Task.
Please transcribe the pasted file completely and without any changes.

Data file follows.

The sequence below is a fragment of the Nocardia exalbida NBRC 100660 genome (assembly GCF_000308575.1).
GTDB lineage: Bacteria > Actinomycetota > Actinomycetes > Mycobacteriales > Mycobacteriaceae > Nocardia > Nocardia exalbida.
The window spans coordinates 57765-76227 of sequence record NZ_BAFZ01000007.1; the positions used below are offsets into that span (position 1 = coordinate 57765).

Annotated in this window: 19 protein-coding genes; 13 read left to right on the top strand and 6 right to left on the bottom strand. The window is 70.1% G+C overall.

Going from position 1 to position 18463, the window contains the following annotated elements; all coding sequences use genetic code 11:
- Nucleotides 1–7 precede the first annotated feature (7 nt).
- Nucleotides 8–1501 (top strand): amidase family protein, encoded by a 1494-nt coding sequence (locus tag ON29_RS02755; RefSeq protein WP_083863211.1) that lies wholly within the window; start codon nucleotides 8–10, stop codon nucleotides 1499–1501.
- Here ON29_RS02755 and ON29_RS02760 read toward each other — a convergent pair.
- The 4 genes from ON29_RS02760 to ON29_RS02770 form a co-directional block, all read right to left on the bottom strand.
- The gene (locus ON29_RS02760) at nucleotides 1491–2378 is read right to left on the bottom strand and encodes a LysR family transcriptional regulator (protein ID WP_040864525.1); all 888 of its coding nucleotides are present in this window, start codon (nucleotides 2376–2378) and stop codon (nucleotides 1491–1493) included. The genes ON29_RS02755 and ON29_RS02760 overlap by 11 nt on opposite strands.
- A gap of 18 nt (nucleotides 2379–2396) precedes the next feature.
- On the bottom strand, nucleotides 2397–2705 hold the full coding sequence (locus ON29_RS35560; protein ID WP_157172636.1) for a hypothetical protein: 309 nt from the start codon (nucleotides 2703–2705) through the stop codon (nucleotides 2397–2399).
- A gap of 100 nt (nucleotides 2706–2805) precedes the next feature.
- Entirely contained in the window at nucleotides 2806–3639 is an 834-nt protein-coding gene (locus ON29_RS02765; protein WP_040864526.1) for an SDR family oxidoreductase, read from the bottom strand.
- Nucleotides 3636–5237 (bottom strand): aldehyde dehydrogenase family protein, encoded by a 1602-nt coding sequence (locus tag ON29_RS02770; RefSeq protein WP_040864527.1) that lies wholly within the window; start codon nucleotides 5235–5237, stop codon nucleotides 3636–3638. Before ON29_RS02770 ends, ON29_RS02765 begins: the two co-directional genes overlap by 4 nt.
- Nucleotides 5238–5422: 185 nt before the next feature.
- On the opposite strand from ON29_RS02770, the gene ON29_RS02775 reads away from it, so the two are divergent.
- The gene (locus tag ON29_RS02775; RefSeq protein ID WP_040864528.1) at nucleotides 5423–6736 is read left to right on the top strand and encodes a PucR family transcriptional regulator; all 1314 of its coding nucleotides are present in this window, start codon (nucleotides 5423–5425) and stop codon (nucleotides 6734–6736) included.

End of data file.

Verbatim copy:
The sequence below is a fragment of the Nocardia exalbida NBRC 100660 genome (assembly GCF_000308575.1).
GTDB lineage: Bacteria > Actinomycetota > Actinomycetes > Mycobacteriales > Mycobacteriaceae > Nocardia > Nocardia exalbida.
The window spans coordinates 57765-76227 of sequence record NZ_BAFZ01000007.1; the positions used below are offsets into that span (position 1 = coordinate 57765).

Annotated in this window: 19 protein-coding genes; 13 read left to right on the top strand and 6 right to left on the bottom strand. The window is 70.1% G+C overall.

Going from position 1 to position 18463, the window contains the following annotated elements; all coding sequences use genetic code 11:
- Nucleotides 1–7 precede the first annotated feature (7 nt).
- Nucleotides 8–1501 (top strand): amidase family protein, encoded by a 1494-nt coding sequence (locus tag ON29_RS02755; RefSeq protein WP_083863211.1) that lies wholly within the window; start codon nucleotides 8–10, stop codon nucleotides 1499–1501.
- Here ON29_RS02755 and ON29_RS02760 read toward each other — a convergent pair.
- The 4 genes from ON29_RS02760 to ON29_RS02770 form a co-directional block, all read right to left on the bottom strand.
- The gene (locus ON29_RS02760) at nucleotides 1491–2378 is read right to left on the bottom strand and encodes a LysR family transcriptional regulator (protein ID WP_040864525.1); all 888 of its coding nucleotides are present in this window, start codon (nucleotides 2376–2378) and stop codon (nucleotides 1491–1493) included. The genes ON29_RS02755 and ON29_RS02760 overlap by 11 nt on opposite strands.
- A gap of 18 nt (nucleotides 2379–2396) precedes the next feature.
- On the bottom strand, nucleotides 2397–2705 hold the full coding sequence (locus ON29_RS35560; protein ID WP_157172636.1) for a hypothetical protein: 309 nt from the start codon (nucleotides 2703–2705) through the stop codon (nucleotides 2397–2399).
- A gap of 100 nt (nucleotides 2706–2805) precedes the next feature.
- Entirely contained in the window at nucleotides 2806–3639 is an 834-nt protein-coding gene (locus ON29_RS02765; protein WP_040864526.1) for an SDR family oxidoreductase, read from the bottom strand.
- Nucleotides 3636–5237 (bottom strand): aldehyde dehydrogenase family protein, encoded by a 1602-nt coding sequence (locus tag ON29_RS02770; RefSeq protein WP_040864527.1) that lies wholly within the window; start codon nucleotides 5235–5237, stop codon nucleotides 3636–3638. Before ON29_RS02770 ends, ON29_RS02765 begins: the two co-directional genes overlap by 4 nt.
- Nucleotides 5238–5422: 185 nt before the next feature.
- On the opposite strand from ON29_RS02770, the gene ON29_RS02775 reads away from it, so the two are divergent.
- The gene (locus tag ON29_RS02775; RefSeq protein ID WP_040864528.1) at nucleotides 5423–6736 is read left to right on the top strand and encodes a PucR family transcriptional regulator; all 1314 of its coding nucleotides are present in this window, start codon (nucleotides 5423–5425) and stop codon (nucleotides 6734–6736) included.